The light breeze blows her lifeless hair in front of her glassy eyes. She sits on the worn bench in the colourful park, feigning ignorance to her three children begging for her attention. They tug and pull at her sun beaten red skirt which was once as vibrant as her long gone life. She looks past them into the distance, at the sun that is slowing dipping below the silhouetted trees, and dreams of better days gone by, times she would no longer be able to experience after bearing unplanned triplets to her dead-beat boyfriend three years ago. To her, it felt like a lifetime since their birth and only a day since she saw the father of her children walk out on them, planning to return, but never coming back. Her heart, her soul, had been shattered at the realisation she had been left with three young children with no source of income and no help, not even from her own family, who had abandoned her as a teen.
She felt wetness at the corner of her eye that trickles down onto her cheek. With a shaky hand, she wipes away the tear and looks at it, stained black from her rushed mascara as it glistens on her frail fingers. She hadn’t cried in a very long time, keeping her emotions within, and the unexpected release of these long withheld emotions snapped her back into reality. Glancing at her children, she saw two of them looking up at her with hopeful eyes, and one that was distracted by ants in the dirt. The two that want her to notice them have their small fists filled with her dull red skirt, clenching so hard that the skin over their knuckles pulls taut and turns an off white colour. They whine loudly, to anyone else it would have been an ear-piercing screech, but she had become accustomed to it and her brain now automatically drowns out the noise. Despite her longing for days where she could be free from the restraints of motherhood, deep in her heart she knew she couldn’t blame her children for anything; after all, it was her decision to have them in the first place. However, there was still emptiness within those depths of her heart that made her feel as hollow as a rotted tree. Grabbing their little hands and pulling them free from her depressingly wrinkled skirt, she notices movement coming towards her from the corner of her eye.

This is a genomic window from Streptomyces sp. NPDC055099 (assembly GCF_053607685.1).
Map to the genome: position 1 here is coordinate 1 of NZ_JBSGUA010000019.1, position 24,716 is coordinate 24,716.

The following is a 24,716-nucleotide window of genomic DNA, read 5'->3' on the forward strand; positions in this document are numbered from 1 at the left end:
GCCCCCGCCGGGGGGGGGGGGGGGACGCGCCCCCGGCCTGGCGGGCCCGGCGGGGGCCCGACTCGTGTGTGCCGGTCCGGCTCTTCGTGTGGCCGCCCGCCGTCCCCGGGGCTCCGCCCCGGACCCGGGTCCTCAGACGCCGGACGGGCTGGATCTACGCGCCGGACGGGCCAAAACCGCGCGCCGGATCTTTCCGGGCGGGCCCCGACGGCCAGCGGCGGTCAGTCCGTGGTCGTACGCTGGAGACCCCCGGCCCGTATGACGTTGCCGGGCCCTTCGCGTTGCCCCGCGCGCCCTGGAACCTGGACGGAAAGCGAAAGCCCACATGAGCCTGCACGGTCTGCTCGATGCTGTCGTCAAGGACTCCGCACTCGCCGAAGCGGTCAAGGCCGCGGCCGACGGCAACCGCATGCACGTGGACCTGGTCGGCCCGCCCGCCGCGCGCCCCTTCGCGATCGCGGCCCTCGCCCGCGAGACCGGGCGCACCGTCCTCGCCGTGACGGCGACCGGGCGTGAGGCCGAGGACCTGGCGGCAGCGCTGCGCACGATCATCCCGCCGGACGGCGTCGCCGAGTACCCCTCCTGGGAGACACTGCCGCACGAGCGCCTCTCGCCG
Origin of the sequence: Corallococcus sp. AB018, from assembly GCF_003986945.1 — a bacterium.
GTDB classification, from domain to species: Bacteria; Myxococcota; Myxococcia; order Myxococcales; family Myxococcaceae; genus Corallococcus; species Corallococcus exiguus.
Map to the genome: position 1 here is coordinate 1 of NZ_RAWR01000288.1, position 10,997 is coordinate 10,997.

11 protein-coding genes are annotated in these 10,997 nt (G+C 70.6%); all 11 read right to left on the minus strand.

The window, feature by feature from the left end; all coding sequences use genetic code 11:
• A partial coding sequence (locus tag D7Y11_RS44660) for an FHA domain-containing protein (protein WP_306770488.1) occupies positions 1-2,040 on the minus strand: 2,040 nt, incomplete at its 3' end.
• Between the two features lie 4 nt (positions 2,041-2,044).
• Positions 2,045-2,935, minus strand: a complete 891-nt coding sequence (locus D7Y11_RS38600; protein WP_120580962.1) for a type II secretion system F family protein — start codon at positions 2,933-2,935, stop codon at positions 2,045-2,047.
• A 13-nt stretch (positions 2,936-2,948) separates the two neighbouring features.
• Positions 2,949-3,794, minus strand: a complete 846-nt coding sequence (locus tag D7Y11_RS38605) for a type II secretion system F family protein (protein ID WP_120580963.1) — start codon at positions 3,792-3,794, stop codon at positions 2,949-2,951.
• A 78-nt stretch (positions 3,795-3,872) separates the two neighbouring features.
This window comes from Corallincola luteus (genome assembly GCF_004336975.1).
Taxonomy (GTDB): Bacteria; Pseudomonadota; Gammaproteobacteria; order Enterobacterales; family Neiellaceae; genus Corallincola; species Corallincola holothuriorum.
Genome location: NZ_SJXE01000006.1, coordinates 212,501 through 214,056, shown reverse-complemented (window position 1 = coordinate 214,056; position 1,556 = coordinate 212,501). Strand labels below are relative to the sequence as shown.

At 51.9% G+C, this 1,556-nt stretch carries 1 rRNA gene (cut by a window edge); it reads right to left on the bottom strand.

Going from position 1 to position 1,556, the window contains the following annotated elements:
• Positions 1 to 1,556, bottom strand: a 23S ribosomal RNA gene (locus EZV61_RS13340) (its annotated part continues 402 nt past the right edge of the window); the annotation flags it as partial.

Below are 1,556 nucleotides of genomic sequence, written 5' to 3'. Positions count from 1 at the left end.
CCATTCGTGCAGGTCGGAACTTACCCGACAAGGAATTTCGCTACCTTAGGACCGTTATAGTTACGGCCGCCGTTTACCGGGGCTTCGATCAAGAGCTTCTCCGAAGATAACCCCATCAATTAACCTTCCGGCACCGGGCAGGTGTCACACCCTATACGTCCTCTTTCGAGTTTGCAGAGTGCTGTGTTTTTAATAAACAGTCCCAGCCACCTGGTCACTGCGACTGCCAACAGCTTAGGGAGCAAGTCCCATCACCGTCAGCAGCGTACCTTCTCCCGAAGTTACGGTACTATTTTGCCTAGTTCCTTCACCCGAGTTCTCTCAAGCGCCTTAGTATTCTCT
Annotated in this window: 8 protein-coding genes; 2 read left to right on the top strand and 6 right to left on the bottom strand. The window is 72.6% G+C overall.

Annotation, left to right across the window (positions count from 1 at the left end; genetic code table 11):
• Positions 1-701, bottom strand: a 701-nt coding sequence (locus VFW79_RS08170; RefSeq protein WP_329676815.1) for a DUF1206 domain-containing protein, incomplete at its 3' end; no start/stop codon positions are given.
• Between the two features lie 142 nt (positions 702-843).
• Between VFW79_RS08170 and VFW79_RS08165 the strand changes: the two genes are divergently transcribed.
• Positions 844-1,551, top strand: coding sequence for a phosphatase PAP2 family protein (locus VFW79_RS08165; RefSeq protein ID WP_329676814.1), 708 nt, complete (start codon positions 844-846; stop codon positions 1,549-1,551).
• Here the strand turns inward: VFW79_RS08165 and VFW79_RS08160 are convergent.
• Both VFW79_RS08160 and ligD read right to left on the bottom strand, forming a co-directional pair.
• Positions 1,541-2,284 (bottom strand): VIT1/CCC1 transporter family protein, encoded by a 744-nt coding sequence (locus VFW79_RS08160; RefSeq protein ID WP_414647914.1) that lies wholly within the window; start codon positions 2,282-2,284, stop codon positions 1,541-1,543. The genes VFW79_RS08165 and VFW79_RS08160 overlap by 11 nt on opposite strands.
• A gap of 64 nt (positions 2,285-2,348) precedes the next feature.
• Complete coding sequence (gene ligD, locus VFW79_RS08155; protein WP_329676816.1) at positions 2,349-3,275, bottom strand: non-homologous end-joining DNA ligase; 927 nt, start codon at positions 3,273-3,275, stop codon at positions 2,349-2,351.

Still holding her children’s hands, she looks up and glances at man in a well fitted grey suit, whose eyes are dark with the look of deep thought. One of his arms sways back and forth, whilst the other is shoved into his pocket, flat against his leg as they take their long strides that seem to carry him from point A to point B; mechanically in motion one leg thrusting forward as the other tried, rhythmically, to catch up. She studies his face in close detail as a hazy memory shifts to the forefront of her mind. The stranger’s face becomes clearer in the distant memory as he nears, features becoming sharper and more recognisable. He notices her briefly, giving a slight nod to be polite, but leaving his gaze for a moment too long. Suddenly, a moment of clarity burst forth within her mind and she remembered why this man evokes distant memories within her; he had been a former lover of hers during university. She beamed an all too knowing smile. Unclasping her hand from her child’s, she lifted it and waved. His step falters, slowing his pace, and he glances back towards the direction of his destination, his eyes churning with waves of turmoil. With her hand still in the air, she realises that she may possibly have this man mistaken for someone else; that his face may just be similar to the man she once loved, that he may now think of her as a crazy lady who is unfit to care for her young children. However, all those radical fears are diminished when he turns towards her with a warm smile, a smile that quite doesn’t reach his eyes.